Tuesday, January 25, 2005

The Civic Space Race...

From Bloomberg comes what their analyst, Joe Mysak, calls "The Report Wall Street Doesn't Want You to Read," and some New Orleans business and political leaders may not like the message either. Mysak's conclusion from the report under discussion is that U.S. cities should stop the convention center "space race."

Mysak characterizes convention centers as expensive, money-losing propositions, even before you count the costs and debt. The reason he says that Wall Street doesn�t want you to read the report is that they make millions of dollars underwriting bonds for convention centers and convention center hotels, and don't want states and localities to stop betting on the future success of the convention business.

The basis for the discussion is a 35-page research brief prepared for the Brookings Institution, released this week, called "Space Available: The Realities of Convention Centers as Economic Development Strategy." The research was conducted by Heywood Sanders, a professor in the Department of Public Administration at the University of Texas at San Antonio, who has spent almost a quarter century studying convention centers and their economic impact.

Public spending for convention centers has doubled over the past decade, to almost $2.5 billion a year. Exhibit space has increased 50 percent since 1990, to 61 million square feet in 2003. And 44 cities have plans for expansion or new centers in the hopes of increasing jobs, tourism and tax revenue.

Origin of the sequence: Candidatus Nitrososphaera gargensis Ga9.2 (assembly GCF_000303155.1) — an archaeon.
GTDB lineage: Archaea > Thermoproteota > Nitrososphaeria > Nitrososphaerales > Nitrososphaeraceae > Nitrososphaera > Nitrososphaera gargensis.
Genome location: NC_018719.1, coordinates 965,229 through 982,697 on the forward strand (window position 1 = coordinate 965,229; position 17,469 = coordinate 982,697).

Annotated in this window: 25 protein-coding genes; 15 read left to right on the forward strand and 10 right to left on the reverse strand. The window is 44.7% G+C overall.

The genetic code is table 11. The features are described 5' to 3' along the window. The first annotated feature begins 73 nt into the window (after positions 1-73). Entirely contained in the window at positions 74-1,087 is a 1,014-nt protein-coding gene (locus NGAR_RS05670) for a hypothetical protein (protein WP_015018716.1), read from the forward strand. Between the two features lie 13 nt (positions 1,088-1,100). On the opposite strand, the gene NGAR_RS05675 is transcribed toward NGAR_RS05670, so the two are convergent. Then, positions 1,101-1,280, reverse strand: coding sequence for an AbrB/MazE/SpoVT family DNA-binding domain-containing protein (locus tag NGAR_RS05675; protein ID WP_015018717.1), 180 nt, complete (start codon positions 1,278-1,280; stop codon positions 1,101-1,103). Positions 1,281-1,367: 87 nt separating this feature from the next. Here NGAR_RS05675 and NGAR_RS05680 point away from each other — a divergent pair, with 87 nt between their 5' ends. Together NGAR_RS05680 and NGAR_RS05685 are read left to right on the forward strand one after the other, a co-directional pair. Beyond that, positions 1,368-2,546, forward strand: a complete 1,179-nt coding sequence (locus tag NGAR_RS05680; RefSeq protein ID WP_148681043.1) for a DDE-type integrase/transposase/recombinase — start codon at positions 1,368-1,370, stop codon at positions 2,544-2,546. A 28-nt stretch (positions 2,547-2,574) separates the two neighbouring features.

This is occurring while the convention business is shrinking, and was doing so well before September 11, 2001. The business is contracting as a result of industry consolidation, reductions in business travel, and alternative ways of conveying information, says Sanders.

Mysak concludes that it may be time to change the way we think about cities and why they work, or don't. Has "public sector entrepreneurship" with its emphasis on taxing, spending and building really delivered? Maybe cities should halt their convention center space race and invest in things like infrastructure and basic services.

Let me know your thoughts on this issue.

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jbv's Competitive Edge 

1 Comments:

Blogger Rich Molumby said...

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9:30 AM  

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